Pixels 3D 5.0 full review

As a rule, you have two choices when you’re choosing a 3D-modelling and -rendering program: a rich set of features or a pauper’s price. But at US$399 (around £240), version 5.0 of Pixels Digital’s Pixels 3D breaks that rule. Similar to low-end 3D programs such as Eovia’s Carrara Studio, Pixels 3D has a user-friendly interface that provides easy access to tools and features. Its system of pop-up menus functions in a way that’s very similar to the pop-up Hot Box menus in Alias’s Maya Complete, which are for object-selection modes. Like most do-everything 3D packages, Pixels 3D offers modelling in a variety of styles, surfacing with bitmapped and procedural textures, a range of dynamic effects such as smoke and fire, and a high-quality raytrace renderer. But it doesn’t offer many of the features found in high-end programs – radiosity rendering, for example. And the level of control offered in areas such as texture mapping and particles isn’t nearly as deep as in higher-end programs. So, Pixels 3D is appropriate for print, Web, and multimedia artists, and for some broadcast environments, but it won’t meet the needs of sophisticated studios and advertising agencies. NURBS in paradise
One thing you won’t find in most low-priced 3D packages is NURBS modelling. Nonuniform rational B-splines, also known as b-splines, are great for modelling smoothly blended, curved shapes, such as the compound curves in the panels of car bodies. And with advanced capabilities including tangency controls and stitching, NURBS are well suited to creating realistic organic forms such as animals and humans. Unfortunately, the NURBS in Pixels 3D lack these capabilities, so they’re better for making objects out of individual patches joined by hard seams, rather than out of multiple patches that blend smoothly. For entry-level 3D artists, this distinction can be academic. But for character work – in particular, modelling faces, which have many smoothly blended surfaces – or for scenes that will be viewed or printed at a high resolution, it’s a significant limitation. On the other hand, the program’s polygon-modelling tools are useful for creating surfaces with points you want to manipulate. These tools also come in handy when you need to use Boolean operations to cut holes and quickly join surfaces. However, being able to split and weld them more easily would be useful. Ultimately, Pixels 3D would benefit most from an easy-to-use subdivision surface modeller, which would be far more accurate and more user friendly than NURBS. While it would be difficult to create extremely realistic character models in Pixels 3D, it’s a great place to do simpler character modelling where parts of a face, such as the ears, nose, and eyes, are glued on. It’s also a great place to begin exploring character animation. Version 5.0 offers a new automatic character-rigging system that makes it easy to set up both biped and quadruped characters, using a skeleton linked with inverse kinematic (IK) controls. And these controls, in turn, simplify the task of getting your character to move. Another area where Pixels 3D is lacking is in facial animation. It’s more than adequate for creating cartoon-style expressions, where eyebrows float in front of the face, instead of bending and deforming along with the adjacent forehead skin, for example. But the program simply doesn’t have the depth of control necessary for the shaping, tweaking, and blending that very emotive facial expressions require. Rendering options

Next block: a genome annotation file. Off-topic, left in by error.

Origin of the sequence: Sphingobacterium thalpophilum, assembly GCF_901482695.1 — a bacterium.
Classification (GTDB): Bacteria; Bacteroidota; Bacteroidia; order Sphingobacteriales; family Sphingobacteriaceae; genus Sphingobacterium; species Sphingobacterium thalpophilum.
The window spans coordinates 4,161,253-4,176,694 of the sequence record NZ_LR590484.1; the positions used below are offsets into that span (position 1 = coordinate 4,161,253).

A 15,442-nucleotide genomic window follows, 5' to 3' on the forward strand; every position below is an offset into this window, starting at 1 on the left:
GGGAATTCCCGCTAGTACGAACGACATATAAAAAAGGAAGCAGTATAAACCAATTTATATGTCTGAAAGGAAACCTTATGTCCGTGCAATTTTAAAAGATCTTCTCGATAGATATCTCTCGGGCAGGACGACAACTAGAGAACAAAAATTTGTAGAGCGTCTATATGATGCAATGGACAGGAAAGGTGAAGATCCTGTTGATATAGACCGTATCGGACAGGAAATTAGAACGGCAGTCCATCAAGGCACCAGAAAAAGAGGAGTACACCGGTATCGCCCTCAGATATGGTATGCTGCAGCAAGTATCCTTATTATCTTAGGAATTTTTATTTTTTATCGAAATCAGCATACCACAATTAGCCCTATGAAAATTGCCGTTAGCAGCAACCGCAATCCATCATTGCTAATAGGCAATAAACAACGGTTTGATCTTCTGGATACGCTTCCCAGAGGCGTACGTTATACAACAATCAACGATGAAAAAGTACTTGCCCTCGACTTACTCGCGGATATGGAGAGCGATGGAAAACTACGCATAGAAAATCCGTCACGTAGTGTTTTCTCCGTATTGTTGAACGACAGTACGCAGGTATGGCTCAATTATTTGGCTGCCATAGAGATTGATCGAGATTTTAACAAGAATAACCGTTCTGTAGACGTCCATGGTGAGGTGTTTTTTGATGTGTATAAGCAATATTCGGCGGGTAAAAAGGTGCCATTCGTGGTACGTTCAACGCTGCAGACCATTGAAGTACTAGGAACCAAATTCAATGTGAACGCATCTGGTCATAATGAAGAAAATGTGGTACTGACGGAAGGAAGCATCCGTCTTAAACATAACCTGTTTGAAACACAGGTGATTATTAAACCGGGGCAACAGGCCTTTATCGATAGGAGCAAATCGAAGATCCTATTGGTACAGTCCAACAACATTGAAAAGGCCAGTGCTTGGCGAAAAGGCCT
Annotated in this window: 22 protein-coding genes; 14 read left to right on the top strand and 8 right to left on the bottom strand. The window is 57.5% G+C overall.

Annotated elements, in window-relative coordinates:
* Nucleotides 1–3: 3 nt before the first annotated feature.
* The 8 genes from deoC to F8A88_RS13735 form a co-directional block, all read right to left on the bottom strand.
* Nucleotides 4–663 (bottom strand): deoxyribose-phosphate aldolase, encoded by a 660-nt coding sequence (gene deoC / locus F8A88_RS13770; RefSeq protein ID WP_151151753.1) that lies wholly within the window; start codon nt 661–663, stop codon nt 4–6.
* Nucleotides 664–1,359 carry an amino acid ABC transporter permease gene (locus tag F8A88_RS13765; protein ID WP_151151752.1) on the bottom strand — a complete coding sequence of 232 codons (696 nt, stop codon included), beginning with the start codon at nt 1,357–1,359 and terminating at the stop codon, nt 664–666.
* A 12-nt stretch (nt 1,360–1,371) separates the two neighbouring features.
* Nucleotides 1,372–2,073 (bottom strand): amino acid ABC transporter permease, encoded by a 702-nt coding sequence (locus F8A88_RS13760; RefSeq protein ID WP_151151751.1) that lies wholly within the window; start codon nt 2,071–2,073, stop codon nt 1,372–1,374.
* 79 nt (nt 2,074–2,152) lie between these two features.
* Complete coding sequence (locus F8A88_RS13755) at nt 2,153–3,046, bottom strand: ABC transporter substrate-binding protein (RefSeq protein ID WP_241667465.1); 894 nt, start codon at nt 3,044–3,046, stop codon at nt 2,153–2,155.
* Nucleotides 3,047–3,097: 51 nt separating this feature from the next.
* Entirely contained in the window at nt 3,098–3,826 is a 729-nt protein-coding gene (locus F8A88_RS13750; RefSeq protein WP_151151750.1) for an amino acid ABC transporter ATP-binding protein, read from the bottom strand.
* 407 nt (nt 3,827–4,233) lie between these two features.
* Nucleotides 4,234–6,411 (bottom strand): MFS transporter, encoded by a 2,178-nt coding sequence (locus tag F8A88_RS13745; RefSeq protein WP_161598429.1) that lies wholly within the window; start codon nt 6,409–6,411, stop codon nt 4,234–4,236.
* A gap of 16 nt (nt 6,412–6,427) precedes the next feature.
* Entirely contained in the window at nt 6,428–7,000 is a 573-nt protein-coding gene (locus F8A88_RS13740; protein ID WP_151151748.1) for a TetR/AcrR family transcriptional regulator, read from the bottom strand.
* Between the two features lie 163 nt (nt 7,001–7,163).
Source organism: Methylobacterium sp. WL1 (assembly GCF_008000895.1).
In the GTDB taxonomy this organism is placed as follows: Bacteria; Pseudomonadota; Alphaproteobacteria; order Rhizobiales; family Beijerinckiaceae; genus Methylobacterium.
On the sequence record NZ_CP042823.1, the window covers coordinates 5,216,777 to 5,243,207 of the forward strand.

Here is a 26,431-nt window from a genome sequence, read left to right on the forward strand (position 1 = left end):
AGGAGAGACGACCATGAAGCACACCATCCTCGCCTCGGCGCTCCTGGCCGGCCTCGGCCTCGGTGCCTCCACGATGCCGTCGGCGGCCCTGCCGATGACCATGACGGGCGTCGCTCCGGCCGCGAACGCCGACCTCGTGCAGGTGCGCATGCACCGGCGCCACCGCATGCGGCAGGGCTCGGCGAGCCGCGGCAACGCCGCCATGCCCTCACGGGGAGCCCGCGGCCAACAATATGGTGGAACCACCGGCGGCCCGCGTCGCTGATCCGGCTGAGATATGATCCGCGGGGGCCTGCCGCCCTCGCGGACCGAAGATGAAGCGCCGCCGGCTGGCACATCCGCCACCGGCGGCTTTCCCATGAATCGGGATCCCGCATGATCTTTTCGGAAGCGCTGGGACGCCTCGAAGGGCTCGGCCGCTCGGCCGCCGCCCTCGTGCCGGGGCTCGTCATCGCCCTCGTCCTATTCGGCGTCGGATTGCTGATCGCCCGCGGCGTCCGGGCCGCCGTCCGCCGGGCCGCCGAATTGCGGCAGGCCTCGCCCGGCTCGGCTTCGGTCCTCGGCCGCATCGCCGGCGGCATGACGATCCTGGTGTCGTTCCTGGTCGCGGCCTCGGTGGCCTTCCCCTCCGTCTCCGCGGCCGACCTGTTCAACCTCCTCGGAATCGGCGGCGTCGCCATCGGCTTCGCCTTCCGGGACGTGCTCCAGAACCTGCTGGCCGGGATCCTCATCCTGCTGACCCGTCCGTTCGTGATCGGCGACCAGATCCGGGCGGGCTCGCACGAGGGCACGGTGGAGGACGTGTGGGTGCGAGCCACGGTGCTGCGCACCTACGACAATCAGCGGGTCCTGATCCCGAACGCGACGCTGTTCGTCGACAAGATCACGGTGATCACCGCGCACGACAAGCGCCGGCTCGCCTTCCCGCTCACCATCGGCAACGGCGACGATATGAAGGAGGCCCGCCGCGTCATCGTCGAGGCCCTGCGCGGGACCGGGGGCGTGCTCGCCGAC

Rendering quality is impressive, considering the program’s cost. The renderer does raytracing and includes Skydome, an approximation of global illumination (a rendering technique that simulates the light from a natural sky). Version 5.0 adds atmospheric rendering effects, such as volumetric fog, so you can create much richer, moodier lighting and renderings. The set of particle effects adds to the renderer’s potential with the ability to create convincing smoke, clouds, and other dynamic effects. Particle systems are fast to set up and preview, but we’d appreciate the ability to render particles in OpenGL hardware, which would be significantly faster than software-only rendering. The shading system, which lets you use bitmapped textures and procedural (mathematically described) surfaces, is remarkably flexible, and lets you create almost any type of surface quality you can dream up. For example, you can easily layer multiple textures by using the colour and luminance values of several image maps to affect the rendering qualities, such as specularity, bumpiness, reflectivity, and transparency. You can also combine these with procedural shaders, such as fractals and noise, for relatively painless creation of complex surfaces such as riveted, painted metal with corroded, dented, and rusted areas.
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